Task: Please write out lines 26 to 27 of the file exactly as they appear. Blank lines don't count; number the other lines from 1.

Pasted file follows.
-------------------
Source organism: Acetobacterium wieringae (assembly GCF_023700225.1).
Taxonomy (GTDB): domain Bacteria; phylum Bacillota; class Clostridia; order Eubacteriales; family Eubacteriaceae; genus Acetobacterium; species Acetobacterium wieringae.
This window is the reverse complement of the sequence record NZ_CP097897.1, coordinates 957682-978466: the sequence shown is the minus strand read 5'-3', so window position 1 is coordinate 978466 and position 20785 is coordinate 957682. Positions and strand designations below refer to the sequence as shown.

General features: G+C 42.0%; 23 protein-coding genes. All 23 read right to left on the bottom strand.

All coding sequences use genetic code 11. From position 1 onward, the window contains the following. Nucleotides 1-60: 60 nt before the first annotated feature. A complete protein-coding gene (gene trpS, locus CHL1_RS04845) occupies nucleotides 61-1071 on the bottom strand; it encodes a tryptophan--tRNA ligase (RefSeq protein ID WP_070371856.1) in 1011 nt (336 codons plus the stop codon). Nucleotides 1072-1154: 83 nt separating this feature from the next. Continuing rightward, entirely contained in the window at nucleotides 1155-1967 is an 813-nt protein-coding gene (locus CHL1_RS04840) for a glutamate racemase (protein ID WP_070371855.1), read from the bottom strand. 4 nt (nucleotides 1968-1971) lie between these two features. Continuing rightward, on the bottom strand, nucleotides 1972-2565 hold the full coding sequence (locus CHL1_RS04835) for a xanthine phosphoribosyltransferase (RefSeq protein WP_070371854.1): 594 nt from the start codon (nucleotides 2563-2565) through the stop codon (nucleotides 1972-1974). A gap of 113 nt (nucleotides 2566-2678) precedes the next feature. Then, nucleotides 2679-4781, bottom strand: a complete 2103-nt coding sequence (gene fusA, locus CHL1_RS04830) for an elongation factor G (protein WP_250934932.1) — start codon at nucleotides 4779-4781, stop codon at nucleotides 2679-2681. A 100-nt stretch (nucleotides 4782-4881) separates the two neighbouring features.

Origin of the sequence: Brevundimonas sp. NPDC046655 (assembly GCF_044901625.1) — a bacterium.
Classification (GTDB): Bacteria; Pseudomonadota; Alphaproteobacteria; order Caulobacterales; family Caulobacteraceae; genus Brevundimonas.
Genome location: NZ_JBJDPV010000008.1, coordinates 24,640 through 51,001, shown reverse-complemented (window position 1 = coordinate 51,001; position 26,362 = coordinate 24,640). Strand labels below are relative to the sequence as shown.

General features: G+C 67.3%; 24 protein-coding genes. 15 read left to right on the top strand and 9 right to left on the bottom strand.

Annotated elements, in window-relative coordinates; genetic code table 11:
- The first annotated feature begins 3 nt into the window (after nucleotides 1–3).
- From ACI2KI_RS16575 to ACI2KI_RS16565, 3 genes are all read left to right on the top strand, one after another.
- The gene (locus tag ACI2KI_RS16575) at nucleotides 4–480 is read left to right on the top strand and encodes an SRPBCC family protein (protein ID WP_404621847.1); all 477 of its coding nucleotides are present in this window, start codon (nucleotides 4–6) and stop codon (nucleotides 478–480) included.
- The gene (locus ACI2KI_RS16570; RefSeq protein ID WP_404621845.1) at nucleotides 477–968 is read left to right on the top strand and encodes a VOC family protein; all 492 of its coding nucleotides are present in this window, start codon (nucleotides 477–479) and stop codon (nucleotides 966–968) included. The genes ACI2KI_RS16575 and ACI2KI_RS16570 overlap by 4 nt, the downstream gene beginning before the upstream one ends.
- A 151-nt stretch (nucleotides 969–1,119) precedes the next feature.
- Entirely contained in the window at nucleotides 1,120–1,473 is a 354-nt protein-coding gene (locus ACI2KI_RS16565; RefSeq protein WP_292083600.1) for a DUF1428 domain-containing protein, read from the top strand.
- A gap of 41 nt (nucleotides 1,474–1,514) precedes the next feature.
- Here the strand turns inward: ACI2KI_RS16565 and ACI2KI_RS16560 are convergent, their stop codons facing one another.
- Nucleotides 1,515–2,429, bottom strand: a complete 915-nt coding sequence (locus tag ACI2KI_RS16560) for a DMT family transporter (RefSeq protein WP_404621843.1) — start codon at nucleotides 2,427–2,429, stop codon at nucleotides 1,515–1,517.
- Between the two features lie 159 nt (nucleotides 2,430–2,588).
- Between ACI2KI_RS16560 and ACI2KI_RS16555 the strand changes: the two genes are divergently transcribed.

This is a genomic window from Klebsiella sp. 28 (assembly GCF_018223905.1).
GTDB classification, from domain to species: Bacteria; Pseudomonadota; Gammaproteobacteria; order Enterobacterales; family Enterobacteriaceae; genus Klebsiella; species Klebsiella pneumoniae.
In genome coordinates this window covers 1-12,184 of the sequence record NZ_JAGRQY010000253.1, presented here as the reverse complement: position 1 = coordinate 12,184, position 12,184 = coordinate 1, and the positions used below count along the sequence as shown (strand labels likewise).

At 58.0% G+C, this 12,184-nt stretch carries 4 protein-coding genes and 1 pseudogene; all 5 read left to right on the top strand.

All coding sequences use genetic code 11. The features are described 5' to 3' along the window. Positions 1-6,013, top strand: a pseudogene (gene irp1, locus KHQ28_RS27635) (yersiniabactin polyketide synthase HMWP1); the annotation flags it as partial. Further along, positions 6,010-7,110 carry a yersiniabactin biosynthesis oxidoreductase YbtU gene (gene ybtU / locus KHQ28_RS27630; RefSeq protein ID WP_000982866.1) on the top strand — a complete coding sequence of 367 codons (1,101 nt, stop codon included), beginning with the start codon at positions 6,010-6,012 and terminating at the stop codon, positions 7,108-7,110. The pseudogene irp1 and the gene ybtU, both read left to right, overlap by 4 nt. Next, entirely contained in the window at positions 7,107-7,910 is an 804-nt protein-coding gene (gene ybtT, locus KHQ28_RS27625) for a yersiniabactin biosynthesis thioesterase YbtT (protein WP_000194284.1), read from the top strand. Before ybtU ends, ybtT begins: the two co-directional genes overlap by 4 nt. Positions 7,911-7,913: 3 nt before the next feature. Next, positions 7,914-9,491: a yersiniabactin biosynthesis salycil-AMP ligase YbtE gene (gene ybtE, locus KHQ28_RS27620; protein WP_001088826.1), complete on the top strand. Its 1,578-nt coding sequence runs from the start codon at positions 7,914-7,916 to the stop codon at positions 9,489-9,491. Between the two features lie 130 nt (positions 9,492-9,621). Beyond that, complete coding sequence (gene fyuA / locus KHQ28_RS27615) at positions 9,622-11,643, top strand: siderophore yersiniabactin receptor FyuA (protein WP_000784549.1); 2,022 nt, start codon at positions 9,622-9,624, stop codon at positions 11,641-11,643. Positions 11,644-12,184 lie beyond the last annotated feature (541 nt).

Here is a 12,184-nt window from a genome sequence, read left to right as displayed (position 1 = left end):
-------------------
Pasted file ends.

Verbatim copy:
All coding sequences use genetic code 11. The features are described 5' to 3' along the window. Positions 1-6,013, top strand: a pseudogene (gene irp1, locus KHQ28_RS27635) (yersiniabactin polyketide synthase HMWP1); the annotation flags it as partial. Further along, positions 6,010-7,110 carry a yersiniabactin biosynthesis oxidoreductase YbtU gene (gene ybtU / locus KHQ28_RS27630; RefSeq protein ID WP_000982866.1) on the top strand — a complete coding sequence of 367 codons (1,101 nt, stop codon included), beginning with the start codon at positions 6,010-6,012 and terminating at the stop codon, positions 7,108-7,110. The pseudogene irp1 and the gene ybtU, both read left to right, overlap by 4 nt. Next, entirely contained in the window at positions 7,107-7,910 is an 804-nt protein-coding gene (gene ybtT, locus KHQ28_RS27625) for a yersiniabactin biosynthesis thioesterase YbtT (protein WP_000194284.1), read from the top strand. Before ybtU ends, ybtT begins: the two co-directional genes overlap by 4 nt. Positions 7,911-7,913: 3 nt before the next feature. Next, positions 7,914-9,491: a yersiniabactin biosynthesis salycil-AMP ligase YbtE gene (gene ybtE, locus KHQ28_RS27620; protein WP_001088826.1), complete on the top strand. Its 1,578-nt coding sequence runs from the start codon at positions 7,914-7,916 to the stop codon at positions 9,489-9,491. Between the two features lie 130 nt (positions 9,492-9,621). Beyond that, complete coding sequence (gene fyuA / locus KHQ28_RS27615) at positions 9,622-11,643, top strand: siderophore yersiniabactin receptor FyuA (protein WP_000784549.1); 2,022 nt, start codon at positions 9,622-9,624, stop codon at positions 11,641-11,643. Positions 11,644-12,184 lie beyond the last annotated feature (541 nt).

Here is a 12,184-nt window from a genome sequence, read left to right as displayed (position 1 = left end):